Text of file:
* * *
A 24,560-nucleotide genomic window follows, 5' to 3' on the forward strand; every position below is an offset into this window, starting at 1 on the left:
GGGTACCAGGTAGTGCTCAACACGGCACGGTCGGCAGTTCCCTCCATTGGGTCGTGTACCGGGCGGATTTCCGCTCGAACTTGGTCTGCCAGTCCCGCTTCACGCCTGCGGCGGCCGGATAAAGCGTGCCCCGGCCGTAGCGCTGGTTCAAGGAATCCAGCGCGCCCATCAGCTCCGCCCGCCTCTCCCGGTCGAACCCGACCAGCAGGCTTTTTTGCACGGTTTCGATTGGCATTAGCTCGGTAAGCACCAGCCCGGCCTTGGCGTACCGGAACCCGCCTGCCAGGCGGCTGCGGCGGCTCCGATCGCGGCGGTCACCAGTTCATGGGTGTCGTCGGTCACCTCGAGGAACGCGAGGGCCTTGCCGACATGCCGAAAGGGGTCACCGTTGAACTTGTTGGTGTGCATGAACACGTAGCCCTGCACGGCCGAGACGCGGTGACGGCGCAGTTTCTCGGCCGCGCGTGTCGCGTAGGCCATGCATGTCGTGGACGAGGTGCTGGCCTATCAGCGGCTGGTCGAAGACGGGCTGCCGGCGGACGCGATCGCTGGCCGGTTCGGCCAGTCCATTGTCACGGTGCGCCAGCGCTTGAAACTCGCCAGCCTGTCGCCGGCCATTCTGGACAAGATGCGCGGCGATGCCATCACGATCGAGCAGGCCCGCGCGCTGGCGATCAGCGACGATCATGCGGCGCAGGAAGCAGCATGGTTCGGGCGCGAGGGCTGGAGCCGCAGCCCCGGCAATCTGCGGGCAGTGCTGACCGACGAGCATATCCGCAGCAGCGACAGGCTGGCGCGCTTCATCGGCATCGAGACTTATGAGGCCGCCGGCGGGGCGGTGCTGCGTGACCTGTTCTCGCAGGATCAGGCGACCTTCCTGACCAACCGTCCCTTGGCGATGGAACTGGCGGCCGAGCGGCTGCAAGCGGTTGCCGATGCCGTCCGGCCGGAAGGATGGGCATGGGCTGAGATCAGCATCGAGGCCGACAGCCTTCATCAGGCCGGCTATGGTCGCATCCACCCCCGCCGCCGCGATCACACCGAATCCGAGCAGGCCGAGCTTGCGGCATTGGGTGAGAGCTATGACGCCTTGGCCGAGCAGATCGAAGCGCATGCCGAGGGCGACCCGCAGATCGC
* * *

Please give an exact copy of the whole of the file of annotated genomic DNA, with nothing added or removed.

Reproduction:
A 24,560-nucleotide genomic window follows, 5' to 3' on the forward strand; every position below is an offset into this window, starting at 1 on the left:
GGGTACCAGGTAGTGCTCAACACGGCACGGTCGGCAGTTCCCTCCATTGGGTCGTGTACCGGGCGGATTTCCGCTCGAACTTGGTCTGCCAGTCCCGCTTCACGCCTGCGGCGGCCGGATAAAGCGTGCCCCGGCCGTAGCGCTGGTTCAAGGAATCCAGCGCGCCCATCAGCTCCGCCCGCCTCTCCCGGTCGAACCCGACCAGCAGGCTTTTTTGCACGGTTTCGATTGGCATTAGCTCGGTAAGCACCAGCCCGGCCTTGGCGTACCGGAACCCGCCTGCCAGGCGGCTGCGGCGGCTCCGATCGCGGCGGTCACCAGTTCATGGGTGTCGTCGGTCACCTCGAGGAACGCGAGGGCCTTGCCGACATGCCGAAAGGGGTCACCGTTGAACTTGTTGGTGTGCATGAACACGTAGCCCTGCACGGCCGAGACGCGGTGACGGCGCAGTTTCTCGGCCGCGCGTGTCGCGTAGGCCATGCATGTCGTGGACGAGGTGCTGGCCTATCAGCGGCTGGTCGAAGACGGGCTGCCGGCGGACGCGATCGCTGGCCGGTTCGGCCAGTCCATTGTCACGGTGCGCCAGCGCTTGAAACTCGCCAGCCTGTCGCCGGCCATTCTGGACAAGATGCGCGGCGATGCCATCACGATCGAGCAGGCCCGCGCGCTGGCGATCAGCGACGATCATGCGGCGCAGGAAGCAGCATGGTTCGGGCGCGAGGGCTGGAGCCGCAGCCCCGGCAATCTGCGGGCAGTGCTGACCGACGAGCATATCCGCAGCAGCGACAGGCTGGCGCGCTTCATCGGCATCGAGACTTATGAGGCCGCCGGCGGGGCGGTGCTGCGTGACCTGTTCTCGCAGGATCAGGCGACCTTCCTGACCAACCGTCCCTTGGCGATGGAACTGGCGGCCGAGCGGCTGCAAGCGGTTGCCGATGCCGTCCGGCCGGAAGGATGGGCATGGGCTGAGATCAGCATCGAGGCCGACAGCCTTCATCAGGCCGGCTATGGTCGCATCCACCCCCGCCGCCGCGATCACACCGAATCCGAGCAGGCCGAGCTTGCGGCATTGGGTGAGAGCTATGACGCCTTGGCCGAGCAGATCGAAGCGCATGCCGAGGGCGACCCGCAGATCGC